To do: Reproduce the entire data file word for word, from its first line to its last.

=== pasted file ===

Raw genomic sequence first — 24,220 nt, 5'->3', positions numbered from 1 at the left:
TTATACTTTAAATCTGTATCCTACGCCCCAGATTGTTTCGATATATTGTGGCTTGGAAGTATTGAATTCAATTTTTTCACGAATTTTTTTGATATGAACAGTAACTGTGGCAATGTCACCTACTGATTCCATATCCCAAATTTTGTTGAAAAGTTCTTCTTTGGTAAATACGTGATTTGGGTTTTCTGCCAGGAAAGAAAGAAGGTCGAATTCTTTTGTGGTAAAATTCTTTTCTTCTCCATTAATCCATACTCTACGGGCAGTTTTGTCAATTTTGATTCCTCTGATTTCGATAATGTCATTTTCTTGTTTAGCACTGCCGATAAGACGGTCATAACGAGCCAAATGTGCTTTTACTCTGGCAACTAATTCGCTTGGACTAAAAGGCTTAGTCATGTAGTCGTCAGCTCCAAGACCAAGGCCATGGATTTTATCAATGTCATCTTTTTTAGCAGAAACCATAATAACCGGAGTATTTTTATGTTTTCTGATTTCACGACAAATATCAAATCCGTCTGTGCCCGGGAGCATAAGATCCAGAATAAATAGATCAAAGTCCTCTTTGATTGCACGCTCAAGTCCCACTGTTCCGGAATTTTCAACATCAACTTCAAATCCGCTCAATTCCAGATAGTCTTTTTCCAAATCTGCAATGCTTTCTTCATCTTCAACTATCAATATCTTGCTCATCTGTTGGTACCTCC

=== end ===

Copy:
Raw genomic sequence first — 24,220 nt, 5'->3', positions numbered from 1 at the left:
TTATACTTTAAATCTGTATCCTACGCCCCAGATTGTTTCGATATATTGTGGCTTGGAAGTATTGAATTCAATTTTTTCACGAATTTTTTTGATATGAACAGTAACTGTGGCAATGTCACCTACTGATTCCATATCCCAAATTTTGTTGAAAAGTTCTTCTTTGGTAAATACGTGATTTGGGTTTTCTGCCAGGAAAGAAAGAAGGTCGAATTCTTTTGTGGTAAAATTCTTTTCTTCTCCATTAATCCATACTCTACGGGCAGTTTTGTCAATTTTGATTCCTCTGATTTCGATAATGTCATTTTCTTGTTTAGCACTGCCGATAAGACGGTCATAACGAGCCAAATGTGCTTTTACTCTGGCAACTAATTCGCTTGGACTAAAAGGCTTAGTCATGTAGTCGTCAGCTCCAAGACCAAGGCCATGGATTTTATCAATGTCATCTTTTTTAGCAGAAACCATAATAACCGGAGTATTTTTATGTTTTCTGATTTCACGACAAATATCAAATCCGTCTGTGCCCGGGAGCATAAGATCCAGAATAAATAGATCAAAGTCCTCTTTGATTGCACGCTCAAGTCCCACTGTTCCGGAATTTTCAACATCAACTTCAAATCCGCTCAATTCCAGATAGTCTTTTTCCAAATCTGCAATGCTTTCTTCATCTTCAACTATCAATATCTTGCTCATCTGTTGGTACCTCC